For the best part of 15 months, the COVID-19 pandemic has severely tested employees both physically and emotionally. The economic shutdown caused by the global outbreak has pushed them into survival mode, with many working longer hours to protect themselves and their families from the resulting income uncertainty. This prolonged period of stress and uncertainty has compelled people to reevaluate their lives, both at home and at work. It has also caused employees to reflect on whether their current employers genuinely value them. As a result, experts predict a ‘turnover tsunami’ with many people seeking employment elsewhere as the economy recovers.
The findings of the Achievers Workforce Institute’s Employee Engagement & Retention Report support this prediction. The report revealed that organizations could anticipate 52% of employees will look for new jobs in 2021, while a quarter plan to leave their current positions when the economy fully recovers.
Recruiting, hiring, training, and onboarding new employees is always an expensive and time-consuming process. So, this oncoming tidal wave of turnovers could generate significant costs for your business. However, some strategies can help you stem that tidal wave and create an environment where your existing employees feel valued and appreciated.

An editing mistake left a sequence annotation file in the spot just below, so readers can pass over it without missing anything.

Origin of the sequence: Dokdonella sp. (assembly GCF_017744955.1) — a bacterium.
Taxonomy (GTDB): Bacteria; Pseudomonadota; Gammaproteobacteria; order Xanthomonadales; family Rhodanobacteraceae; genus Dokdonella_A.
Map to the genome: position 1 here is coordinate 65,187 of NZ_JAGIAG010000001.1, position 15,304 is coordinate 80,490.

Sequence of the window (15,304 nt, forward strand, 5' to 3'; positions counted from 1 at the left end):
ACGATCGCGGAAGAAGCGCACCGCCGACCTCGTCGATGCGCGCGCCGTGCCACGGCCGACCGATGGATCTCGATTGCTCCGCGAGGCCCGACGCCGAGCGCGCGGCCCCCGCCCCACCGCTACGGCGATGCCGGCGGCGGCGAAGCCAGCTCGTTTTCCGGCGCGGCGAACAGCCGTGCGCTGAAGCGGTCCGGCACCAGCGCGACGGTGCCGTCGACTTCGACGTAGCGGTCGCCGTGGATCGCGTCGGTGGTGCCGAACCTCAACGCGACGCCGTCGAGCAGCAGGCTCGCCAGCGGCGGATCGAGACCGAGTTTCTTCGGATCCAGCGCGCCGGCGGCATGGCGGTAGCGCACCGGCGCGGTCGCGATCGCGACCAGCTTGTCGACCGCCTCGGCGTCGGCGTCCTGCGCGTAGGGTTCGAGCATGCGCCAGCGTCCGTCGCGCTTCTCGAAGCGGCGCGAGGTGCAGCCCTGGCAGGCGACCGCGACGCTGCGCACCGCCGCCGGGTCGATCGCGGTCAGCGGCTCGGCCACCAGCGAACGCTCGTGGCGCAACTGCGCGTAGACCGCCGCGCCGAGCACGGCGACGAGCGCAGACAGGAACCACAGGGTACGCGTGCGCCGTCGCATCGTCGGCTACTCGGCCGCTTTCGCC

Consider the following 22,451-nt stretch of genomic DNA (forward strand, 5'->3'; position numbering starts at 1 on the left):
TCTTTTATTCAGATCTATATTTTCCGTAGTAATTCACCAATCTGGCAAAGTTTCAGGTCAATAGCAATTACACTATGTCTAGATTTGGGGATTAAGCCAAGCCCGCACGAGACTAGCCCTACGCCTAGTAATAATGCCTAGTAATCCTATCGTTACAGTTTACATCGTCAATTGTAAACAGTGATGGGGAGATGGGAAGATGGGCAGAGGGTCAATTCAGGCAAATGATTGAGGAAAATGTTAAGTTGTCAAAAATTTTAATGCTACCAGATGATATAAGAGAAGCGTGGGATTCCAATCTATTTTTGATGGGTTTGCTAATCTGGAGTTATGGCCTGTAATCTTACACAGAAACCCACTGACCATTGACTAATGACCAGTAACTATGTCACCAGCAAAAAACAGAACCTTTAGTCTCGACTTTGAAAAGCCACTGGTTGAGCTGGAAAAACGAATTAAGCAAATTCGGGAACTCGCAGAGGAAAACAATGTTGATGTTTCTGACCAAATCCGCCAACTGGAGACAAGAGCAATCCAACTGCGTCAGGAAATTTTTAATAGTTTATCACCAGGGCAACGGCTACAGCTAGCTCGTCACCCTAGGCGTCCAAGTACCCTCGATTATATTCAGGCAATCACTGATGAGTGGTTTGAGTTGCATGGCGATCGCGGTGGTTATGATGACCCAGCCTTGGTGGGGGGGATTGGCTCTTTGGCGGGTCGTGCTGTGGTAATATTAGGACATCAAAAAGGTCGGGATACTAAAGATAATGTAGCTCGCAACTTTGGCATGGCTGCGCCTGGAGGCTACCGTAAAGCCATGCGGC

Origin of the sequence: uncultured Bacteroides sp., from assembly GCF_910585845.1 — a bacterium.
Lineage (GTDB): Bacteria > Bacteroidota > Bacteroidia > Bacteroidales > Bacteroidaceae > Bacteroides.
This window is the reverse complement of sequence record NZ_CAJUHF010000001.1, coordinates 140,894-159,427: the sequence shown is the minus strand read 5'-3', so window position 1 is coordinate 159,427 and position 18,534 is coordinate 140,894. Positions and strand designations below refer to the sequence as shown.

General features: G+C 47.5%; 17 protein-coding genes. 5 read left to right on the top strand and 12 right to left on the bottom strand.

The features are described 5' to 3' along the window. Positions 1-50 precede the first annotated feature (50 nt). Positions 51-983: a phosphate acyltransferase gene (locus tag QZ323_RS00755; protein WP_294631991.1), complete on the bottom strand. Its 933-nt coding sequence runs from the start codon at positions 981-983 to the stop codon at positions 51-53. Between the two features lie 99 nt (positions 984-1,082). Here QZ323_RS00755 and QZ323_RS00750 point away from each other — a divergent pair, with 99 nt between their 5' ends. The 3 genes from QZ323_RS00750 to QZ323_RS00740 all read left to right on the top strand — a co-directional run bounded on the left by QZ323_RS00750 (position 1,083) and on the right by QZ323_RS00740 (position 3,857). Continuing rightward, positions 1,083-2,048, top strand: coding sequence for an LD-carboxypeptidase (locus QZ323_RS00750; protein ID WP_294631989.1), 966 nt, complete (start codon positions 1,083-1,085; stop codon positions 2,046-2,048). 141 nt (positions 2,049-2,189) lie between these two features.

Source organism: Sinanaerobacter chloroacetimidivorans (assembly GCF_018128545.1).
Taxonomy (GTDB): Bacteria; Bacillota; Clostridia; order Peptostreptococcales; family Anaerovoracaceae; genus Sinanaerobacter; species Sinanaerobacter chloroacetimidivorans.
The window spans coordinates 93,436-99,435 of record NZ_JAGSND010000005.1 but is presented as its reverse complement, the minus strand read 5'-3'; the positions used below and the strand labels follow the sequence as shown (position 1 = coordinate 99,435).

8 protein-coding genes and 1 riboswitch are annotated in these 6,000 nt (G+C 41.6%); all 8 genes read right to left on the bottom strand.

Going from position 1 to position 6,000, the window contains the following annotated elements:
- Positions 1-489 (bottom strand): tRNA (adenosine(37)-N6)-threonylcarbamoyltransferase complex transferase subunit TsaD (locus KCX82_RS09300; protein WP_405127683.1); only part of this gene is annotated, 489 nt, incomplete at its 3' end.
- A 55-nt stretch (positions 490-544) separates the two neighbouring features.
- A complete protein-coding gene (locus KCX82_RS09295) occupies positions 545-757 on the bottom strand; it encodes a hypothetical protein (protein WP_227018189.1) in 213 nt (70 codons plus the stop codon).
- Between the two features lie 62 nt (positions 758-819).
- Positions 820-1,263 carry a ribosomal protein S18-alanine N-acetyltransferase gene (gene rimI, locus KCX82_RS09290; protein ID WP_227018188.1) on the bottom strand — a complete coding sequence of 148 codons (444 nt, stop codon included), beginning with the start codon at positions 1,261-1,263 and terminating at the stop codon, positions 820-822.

Retention surveys and exit interviews
Gauging employees’ feelings and opinions throughout their time at your company is important. By doing so, you demonstrate that you value those responsible for your business’ success and genuinely care about their feedback. Employers can use employee surveys to find out what made them stay and uncover any warning signs that the employee may leave. Use exit interviews to ask employees to reflect on what they did and didn’t enjoy about working for the organization what ultimately led them to decide to leave. You can then use the surveys and interviews’ findings to develop strategies that make your company a great place to work for your current workforce and attractive to talented job-seekers. It is also a great idea to have surveys and interviews conducted by third parties as it provides your workers with a safe space to talk openly about their disappointments and frustrations.